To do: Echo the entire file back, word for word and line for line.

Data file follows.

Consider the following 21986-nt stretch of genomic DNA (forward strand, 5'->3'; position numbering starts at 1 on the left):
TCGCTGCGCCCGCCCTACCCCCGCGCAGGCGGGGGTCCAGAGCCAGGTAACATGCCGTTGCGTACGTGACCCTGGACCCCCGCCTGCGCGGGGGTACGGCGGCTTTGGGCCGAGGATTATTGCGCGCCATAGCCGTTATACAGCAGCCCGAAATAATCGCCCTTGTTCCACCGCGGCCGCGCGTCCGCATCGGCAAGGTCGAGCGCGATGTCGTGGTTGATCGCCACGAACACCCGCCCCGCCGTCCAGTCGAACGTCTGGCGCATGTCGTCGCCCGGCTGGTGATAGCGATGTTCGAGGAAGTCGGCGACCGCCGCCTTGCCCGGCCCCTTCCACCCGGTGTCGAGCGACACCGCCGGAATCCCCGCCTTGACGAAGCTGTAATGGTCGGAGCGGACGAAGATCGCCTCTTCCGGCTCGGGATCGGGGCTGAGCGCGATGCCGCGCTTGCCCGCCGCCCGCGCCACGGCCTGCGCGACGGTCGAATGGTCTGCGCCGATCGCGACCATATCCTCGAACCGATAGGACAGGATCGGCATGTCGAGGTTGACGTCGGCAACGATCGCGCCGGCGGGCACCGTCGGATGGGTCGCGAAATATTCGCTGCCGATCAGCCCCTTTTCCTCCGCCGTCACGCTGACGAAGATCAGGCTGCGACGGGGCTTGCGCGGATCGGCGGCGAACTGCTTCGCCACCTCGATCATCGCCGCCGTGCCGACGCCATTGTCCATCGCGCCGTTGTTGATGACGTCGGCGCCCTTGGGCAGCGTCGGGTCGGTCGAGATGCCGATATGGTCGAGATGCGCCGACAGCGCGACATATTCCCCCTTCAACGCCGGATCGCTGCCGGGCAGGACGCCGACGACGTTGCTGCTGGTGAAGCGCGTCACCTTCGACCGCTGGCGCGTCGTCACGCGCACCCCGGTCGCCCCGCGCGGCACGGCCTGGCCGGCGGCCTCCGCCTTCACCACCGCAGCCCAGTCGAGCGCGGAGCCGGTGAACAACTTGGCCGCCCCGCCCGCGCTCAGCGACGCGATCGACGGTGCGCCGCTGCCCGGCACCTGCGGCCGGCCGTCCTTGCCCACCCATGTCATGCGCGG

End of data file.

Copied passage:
Consider the following 21986-nt stretch of genomic DNA (forward strand, 5'->3'; position numbering starts at 1 on the left):
TCGCTGCGCCCGCCCTACCCCCGCGCAGGCGGGGGTCCAGAGCCAGGTAACATGCCGTTGCGTACGTGACCCTGGACCCCCGCCTGCGCGGGGGTACGGCGGCTTTGGGCCGAGGATTATTGCGCGCCATAGCCGTTATACAGCAGCCCGAAATAATCGCCCTTGTTCCACCGCGGCCGCGCGTCCGCATCGGCAAGGTCGAGCGCGATGTCGTGGTTGATCGCCACGAACACCCGCCCCGCCGTCCAGTCGAACGTCTGGCGCATGTCGTCGCCCGGCTGGTGATAGCGATGTTCGAGGAAGTCGGCGACCGCCGCCTTGCCCGGCCCCTTCCACCCGGTGTCGAGCGACACCGCCGGAATCCCCGCCTTGACGAAGCTGTAATGGTCGGAGCGGACGAAGATCGCCTCTTCCGGCTCGGGATCGGGGCTGAGCGCGATGCCGCGCTTGCCCGCCGCCCGCGCCACGGCCTGCGCGACGGTCGAATGGTCTGCGCCGATCGCGACCATATCCTCGAACCGATAGGACAGGATCGGCATGTCGAGGTTGACGTCGGCAACGATCGCGCCGGCGGGCACCGTCGGATGGGTCGCGAAATATTCGCTGCCGATCAGCCCCTTTTCCTCCGCCGTCACGCTGACGAAGATCAGGCTGCGACGGGGCTTGCGCGGATCGGCGGCGAACTGCTTCGCCACCTCGATCATCGCCGCCGTGCCGACGCCATTGTCCATCGCGCCGTTGTTGATGACGTCGGCGCCCTTGGGCAGCGTCGGGTCGGTCGAGATGCCGATATGGTCGAGATGCGCCGACAGCGCGACATATTCCCCCTTCAACGCCGGATCGCTGCCGGGCAGGACGCCGACGACGTTGCTGCTGGTGAAGCGCGTCACCTTCGACCGCTGGCGCGTCGTCACGCGCACCCCGGTCGCCCCGCGCGGCACGGCCTGGCCGGCGGCCTCCGCCTTCACCACCGCAGCCCAGTCGAGCGCGGAGCCGGTGAACAACTTGGCCGCCCCGCCCGCGCTCAGCGACGCGATCGACGGTGCGCCGCTGCCCGGCACCTGCGGCCGGCCGTCCTTGCCCACCCATGTCATGCGCGG